Alexandria neurotherapy center welcomes fresh research into established therapy.

January 7, 2010, Alexandria, VA:  A non-drug approach to treating ADHD that has been used since the ’70s is getting new attention from the medical and scientific communities.  For practitioners like Deborah Stokes, PhD, at the Better Brain Center, a neurotherapy clinic in Alexandria, it’s long overdue.

Recent articles in the Washington Post and U.S. News and World Report underscore the rising interest in this therapeutic tool among researchers, practitioners and parents of children with ADHD.

At the Better Brain Center, neurofeedback is used to help children and adults increase their concentration and focus.  Using video-based exercises combined with biofeedback, patients learn to control their own brain activity, effectively “retraining” their own brain waves toward healthier patterns.  ADHD sufferers typically show EEG patterns with low beta wave activity.  Neurofeedback training at the Better Brain Center allows patients to “practice” generating the faster brainwaves normally present when they are calm and focused, learning, over time, to maintain the desired state.

An estimated 3% to 7% of American school-age children suffer from ADHD and related disorders (CDC).  Untreated, ADHD in children has serious long-term implications for social, intellectual and emotional wellbeing.  Stimulant and other medications are widely used to treat ADHD, ideally in combination with behavioral modification.  Neurofeedback provides non-drug complement to medications for some patients and an alternative to drugs for those for whom medication has proven ineffective or for parents seeking a drug-free, natural ADHD treatment.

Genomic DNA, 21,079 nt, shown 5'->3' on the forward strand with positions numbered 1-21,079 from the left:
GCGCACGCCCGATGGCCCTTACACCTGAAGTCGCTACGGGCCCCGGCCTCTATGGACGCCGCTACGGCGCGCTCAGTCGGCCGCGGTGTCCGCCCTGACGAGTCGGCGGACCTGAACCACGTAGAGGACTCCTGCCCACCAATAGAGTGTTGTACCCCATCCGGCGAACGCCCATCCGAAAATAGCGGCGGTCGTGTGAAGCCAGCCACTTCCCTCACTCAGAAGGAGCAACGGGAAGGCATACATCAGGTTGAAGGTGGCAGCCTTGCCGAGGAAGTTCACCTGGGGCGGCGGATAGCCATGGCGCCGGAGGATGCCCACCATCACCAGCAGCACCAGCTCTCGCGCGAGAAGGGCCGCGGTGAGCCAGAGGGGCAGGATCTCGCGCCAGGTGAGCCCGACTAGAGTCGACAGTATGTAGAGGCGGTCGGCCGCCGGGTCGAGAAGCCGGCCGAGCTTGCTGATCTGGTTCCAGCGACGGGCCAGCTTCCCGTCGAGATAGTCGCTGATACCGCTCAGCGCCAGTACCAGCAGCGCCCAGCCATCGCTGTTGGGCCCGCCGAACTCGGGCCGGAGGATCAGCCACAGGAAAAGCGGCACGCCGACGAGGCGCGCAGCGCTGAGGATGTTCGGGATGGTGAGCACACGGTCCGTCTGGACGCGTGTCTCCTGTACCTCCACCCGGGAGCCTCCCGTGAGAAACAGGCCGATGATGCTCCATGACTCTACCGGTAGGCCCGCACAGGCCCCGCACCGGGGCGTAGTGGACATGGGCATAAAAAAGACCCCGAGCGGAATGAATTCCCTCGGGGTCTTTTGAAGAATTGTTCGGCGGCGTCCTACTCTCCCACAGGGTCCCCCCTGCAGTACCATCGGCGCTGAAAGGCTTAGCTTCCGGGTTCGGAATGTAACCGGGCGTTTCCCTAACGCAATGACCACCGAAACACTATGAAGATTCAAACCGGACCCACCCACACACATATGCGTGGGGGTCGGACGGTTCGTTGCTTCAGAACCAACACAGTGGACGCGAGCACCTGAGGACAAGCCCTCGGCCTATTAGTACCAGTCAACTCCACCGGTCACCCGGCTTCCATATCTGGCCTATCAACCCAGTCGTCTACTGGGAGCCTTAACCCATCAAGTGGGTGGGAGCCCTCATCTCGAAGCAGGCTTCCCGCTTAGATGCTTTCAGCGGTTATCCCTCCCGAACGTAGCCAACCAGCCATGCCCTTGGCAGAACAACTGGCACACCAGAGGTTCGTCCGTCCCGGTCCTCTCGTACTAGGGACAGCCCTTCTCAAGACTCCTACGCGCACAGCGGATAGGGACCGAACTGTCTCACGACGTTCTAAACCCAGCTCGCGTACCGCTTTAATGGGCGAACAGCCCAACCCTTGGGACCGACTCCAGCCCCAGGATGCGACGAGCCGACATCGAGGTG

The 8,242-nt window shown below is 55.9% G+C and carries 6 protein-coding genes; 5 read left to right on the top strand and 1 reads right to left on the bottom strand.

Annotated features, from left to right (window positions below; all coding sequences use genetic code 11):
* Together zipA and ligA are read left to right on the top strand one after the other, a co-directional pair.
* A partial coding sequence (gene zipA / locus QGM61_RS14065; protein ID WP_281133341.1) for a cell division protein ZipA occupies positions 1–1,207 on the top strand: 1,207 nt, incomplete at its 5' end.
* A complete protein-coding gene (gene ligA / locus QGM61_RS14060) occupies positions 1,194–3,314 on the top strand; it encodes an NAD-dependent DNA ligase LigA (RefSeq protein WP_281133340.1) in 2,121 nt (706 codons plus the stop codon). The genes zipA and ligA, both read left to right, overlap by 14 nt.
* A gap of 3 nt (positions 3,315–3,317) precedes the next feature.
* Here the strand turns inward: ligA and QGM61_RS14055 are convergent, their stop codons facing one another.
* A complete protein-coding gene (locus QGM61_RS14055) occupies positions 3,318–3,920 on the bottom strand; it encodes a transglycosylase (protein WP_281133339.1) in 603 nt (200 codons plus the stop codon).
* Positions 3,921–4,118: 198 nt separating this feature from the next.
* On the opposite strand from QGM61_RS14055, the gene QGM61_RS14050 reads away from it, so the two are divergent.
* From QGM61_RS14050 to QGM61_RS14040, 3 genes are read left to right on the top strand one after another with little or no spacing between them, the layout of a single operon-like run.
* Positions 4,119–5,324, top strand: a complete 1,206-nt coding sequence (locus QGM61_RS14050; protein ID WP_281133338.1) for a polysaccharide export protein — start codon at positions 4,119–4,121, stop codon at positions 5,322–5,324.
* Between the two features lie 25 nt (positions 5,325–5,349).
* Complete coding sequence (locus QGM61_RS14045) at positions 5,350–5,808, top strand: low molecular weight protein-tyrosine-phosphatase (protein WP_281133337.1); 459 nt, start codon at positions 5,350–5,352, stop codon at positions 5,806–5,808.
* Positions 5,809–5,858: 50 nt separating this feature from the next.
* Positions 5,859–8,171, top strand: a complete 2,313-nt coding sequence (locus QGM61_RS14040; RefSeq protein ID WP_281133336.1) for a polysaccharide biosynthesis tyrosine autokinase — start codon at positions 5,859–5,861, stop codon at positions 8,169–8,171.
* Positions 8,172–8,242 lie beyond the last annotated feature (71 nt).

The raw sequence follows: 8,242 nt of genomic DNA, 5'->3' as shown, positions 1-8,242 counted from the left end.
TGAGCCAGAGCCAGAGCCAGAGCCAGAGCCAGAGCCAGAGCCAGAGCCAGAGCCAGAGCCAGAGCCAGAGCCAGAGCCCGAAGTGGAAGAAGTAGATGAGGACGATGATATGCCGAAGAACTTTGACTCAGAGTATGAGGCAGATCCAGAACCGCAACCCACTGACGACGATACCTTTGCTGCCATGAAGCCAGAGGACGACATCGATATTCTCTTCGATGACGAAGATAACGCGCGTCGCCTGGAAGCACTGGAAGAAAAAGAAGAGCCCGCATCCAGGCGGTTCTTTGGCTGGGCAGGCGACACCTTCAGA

While there is 30 years of research to support the effectiveness of neurofeedback, study design flaws have left questions among the research community.  However, a recent study published in the Journal of Clinical EEG & Neuroscience in July, 2009, evaluated the pool of research on neurofeedback treatment for ADHD and concluded that “neurofeedback treatment for ADHD can be considered ‘Efficacious and Specific.’”

In addition, a NIMH-funded pilot study of neurofeedback for ADHD is now underway by researchers at Ohio State University, with the goal of conducting a high-quality double-blind randomized clinical trial, fully controlled for experimenter and participant biases.

“Our experience is that successful training results in real improvements in classroom, interpersonal and even athletic performance, and that results are lasting,” says Stokes.  “The quality research now taking place will provide the evidence-based data needed for neurofeedback to get the respect and attention we as practitioners know it deserves.”